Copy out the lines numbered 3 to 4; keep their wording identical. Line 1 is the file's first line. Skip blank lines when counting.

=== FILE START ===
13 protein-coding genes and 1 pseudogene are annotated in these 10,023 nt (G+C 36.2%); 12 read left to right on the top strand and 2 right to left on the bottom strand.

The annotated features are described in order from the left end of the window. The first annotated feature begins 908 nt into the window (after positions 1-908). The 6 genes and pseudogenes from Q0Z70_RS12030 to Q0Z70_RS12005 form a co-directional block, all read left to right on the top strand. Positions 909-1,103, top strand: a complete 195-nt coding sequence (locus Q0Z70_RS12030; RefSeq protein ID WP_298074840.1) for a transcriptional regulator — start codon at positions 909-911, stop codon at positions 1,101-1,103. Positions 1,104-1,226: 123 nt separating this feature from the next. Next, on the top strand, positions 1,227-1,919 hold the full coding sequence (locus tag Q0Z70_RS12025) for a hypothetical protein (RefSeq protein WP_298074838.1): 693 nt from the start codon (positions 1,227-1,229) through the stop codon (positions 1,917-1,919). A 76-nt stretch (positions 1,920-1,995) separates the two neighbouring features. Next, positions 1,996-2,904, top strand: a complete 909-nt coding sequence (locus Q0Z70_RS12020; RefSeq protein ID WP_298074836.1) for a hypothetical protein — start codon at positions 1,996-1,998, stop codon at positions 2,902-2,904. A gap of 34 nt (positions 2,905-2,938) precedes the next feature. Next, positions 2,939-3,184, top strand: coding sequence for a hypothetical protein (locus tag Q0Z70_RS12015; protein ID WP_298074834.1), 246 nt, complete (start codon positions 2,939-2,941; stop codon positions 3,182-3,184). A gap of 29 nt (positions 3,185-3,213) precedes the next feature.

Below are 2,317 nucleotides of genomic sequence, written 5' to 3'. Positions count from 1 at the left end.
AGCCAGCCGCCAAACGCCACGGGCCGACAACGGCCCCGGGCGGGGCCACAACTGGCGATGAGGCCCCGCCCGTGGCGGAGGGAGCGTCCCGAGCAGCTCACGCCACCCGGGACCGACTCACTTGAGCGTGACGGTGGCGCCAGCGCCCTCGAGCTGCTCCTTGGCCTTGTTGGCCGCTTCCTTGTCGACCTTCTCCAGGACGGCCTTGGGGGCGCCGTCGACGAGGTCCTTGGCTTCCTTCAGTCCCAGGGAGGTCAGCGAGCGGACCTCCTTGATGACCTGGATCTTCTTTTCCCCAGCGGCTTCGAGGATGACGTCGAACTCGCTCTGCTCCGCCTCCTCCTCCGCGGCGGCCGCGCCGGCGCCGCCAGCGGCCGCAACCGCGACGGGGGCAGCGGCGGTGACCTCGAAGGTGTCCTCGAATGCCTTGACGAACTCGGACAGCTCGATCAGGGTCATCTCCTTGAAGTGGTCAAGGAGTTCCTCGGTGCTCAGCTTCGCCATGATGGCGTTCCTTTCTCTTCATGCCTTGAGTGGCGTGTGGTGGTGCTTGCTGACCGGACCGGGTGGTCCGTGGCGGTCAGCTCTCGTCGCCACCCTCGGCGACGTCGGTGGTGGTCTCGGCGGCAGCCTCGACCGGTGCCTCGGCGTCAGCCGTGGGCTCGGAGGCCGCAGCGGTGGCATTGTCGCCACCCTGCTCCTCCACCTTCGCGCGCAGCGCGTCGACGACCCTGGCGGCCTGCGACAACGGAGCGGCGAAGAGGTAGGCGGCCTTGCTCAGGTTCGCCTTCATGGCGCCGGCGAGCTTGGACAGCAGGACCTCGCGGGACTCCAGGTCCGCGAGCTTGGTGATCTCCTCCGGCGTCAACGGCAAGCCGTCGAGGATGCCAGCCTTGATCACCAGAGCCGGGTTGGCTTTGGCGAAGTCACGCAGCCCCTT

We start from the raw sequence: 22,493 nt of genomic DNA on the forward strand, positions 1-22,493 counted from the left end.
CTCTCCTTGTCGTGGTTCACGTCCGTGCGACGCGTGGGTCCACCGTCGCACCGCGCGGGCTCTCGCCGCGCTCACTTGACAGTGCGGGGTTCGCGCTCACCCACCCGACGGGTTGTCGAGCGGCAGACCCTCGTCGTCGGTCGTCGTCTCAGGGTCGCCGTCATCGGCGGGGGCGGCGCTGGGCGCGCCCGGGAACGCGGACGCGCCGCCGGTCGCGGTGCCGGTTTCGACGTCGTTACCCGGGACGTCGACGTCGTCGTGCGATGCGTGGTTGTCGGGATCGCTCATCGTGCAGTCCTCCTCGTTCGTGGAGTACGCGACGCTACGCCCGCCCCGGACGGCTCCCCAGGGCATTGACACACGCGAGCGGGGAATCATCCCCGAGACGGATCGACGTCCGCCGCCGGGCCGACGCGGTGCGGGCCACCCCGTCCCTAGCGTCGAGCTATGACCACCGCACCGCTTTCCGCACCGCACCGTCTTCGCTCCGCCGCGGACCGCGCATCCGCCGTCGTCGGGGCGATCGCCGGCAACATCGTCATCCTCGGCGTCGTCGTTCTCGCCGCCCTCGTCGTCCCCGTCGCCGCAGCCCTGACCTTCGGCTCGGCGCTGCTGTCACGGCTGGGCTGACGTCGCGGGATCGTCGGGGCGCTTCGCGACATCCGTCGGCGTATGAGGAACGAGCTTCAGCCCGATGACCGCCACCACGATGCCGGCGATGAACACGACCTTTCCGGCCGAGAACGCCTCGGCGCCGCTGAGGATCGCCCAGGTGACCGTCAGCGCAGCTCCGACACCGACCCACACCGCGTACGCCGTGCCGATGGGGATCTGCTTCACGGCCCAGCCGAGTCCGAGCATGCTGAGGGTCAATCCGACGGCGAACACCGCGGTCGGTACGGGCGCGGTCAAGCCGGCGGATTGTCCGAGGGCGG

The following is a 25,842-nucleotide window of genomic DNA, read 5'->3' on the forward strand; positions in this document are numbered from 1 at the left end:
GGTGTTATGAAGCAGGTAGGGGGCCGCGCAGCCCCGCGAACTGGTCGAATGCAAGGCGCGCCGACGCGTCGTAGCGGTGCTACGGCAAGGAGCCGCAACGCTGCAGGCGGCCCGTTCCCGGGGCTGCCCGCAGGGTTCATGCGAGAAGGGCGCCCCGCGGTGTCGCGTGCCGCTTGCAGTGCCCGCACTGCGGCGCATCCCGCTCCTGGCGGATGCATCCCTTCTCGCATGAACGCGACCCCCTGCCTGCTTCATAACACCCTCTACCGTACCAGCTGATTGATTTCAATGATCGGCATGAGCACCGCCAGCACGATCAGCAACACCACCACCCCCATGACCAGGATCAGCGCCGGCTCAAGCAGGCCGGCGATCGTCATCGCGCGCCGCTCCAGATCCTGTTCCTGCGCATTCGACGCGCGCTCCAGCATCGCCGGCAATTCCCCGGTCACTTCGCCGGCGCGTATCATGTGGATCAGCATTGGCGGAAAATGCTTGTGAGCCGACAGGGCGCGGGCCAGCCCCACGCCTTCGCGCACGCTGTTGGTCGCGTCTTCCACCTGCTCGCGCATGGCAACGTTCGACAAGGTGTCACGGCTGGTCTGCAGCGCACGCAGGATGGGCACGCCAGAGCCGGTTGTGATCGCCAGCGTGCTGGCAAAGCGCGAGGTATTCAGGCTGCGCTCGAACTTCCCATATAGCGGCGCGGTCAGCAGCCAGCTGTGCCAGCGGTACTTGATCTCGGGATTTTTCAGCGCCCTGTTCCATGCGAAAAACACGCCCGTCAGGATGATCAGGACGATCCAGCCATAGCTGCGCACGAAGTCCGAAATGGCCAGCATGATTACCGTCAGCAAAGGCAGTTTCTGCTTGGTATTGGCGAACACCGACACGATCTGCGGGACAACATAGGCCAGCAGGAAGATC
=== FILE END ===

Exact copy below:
Below are 2,317 nucleotides of genomic sequence, written 5' to 3'. Positions count from 1 at the left end.
AGCCAGCCGCCAAACGCCACGGGCCGACAACGGCCCCGGGCGGGGCCACAACTGGCGATGAGGCCCCGCCCGTGGCGGAGGGAGCGTCCCGAGCAGCTCACGCCACCCGGGACCGACTCACTTGAGCGTGACGGTGGCGCCAGCGCCCTCGAGCTGCTCCTTGGCCTTGTTGGCCGCTTCCTTGTCGACCTTCTCCAGGACGGCCTTGGGGGCGCCGTCGACGAGGTCCTTGGCTTCCTTCAGTCCCAGGGAGGTCAGCGAGCGGACCTCCTTGATGACCTGGATCTTCTTTTCCCCAGCGGCTTCGAGGATGACGTCGAACTCGCTCTGCTCCGCCTCCTCCTCCGCGGCGGCCGCGCCGGCGCCGCCAGCGGCCGCAACCGCGACGGGGGCAGCGGCGGTGACCTCGAAGGTGTCCTCGAATGCCTTGACGAACTCGGACAGCTCGATCAGGGTCATCTCCTTGAAGTGGTCAAGGAGTTCCTCGGTGCTCAGCTTCGCCATGATGGCGTTCCTTTCTCTTCATGCCTTGAGTGGCGTGTGGTGGTGCTTGCTGACCGGACCGGGTGGTCCGTGGCGGTCAGCTCTCGTCGCCACCCTCGGCGACGTCGGTGGTGGTCTCGGCGGCAGCCTCGACCGGTGCCTCGGCGTCAGCCGTGGGCTCGGAGGCCGCAGCGGTGGCATTGTCGCCACCCTGCTCCTCCACCTTCGCGCGCAGCGCGTCGACGACCCTGGCGGCCTGCGACAACGGAGCGGCGAAGAGGTAGGCGGCCTTGCTCAGGTTCGCCTTCATGGCGCCGGCGAGCTTGGACAGCAGGACCTCGCGGGACTCCAGGTCCGCGAGCTTGGTGATCTCCTCCGGCGTCAACGGCAAGCCGTCGAGGATGCCAGCCTTGATCACCAGAGCCGGGTTGGCTTTGGCGAAGTCACGCAGCCCCTT